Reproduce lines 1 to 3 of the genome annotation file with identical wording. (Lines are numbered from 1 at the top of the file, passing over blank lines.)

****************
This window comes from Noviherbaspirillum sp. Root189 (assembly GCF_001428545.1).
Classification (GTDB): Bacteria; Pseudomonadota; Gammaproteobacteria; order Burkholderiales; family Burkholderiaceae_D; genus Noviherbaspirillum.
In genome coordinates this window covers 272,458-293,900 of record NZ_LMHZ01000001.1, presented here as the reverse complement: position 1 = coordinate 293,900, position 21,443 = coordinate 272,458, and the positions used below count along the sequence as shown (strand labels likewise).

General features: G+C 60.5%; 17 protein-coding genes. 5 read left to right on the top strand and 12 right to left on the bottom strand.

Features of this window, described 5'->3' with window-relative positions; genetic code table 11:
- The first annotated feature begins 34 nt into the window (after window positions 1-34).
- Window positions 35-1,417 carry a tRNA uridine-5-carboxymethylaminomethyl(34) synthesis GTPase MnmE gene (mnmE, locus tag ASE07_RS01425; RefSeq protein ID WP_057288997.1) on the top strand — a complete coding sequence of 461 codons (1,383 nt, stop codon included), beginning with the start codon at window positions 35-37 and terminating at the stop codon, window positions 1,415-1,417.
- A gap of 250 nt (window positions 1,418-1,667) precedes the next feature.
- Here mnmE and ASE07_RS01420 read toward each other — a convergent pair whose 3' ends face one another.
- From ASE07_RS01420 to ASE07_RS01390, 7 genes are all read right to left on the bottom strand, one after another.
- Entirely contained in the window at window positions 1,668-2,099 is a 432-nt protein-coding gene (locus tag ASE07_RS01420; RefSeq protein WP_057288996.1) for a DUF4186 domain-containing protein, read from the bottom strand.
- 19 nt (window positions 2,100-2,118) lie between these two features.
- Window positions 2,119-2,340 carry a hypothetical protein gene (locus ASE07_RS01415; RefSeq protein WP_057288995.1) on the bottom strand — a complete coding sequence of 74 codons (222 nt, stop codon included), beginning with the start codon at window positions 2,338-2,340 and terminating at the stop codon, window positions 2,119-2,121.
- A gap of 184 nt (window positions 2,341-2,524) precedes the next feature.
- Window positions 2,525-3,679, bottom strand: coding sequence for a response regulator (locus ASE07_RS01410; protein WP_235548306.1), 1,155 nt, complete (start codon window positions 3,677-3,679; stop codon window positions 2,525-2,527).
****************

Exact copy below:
This window comes from Noviherbaspirillum sp. Root189 (assembly GCF_001428545.1).
Classification (GTDB): Bacteria; Pseudomonadota; Gammaproteobacteria; order Burkholderiales; family Burkholderiaceae_D; genus Noviherbaspirillum.
In genome coordinates this window covers 272,458-293,900 of record NZ_LMHZ01000001.1, presented here as the reverse complement: position 1 = coordinate 293,900, position 21,443 = coordinate 272,458, and the positions used below count along the sequence as shown (strand labels likewise).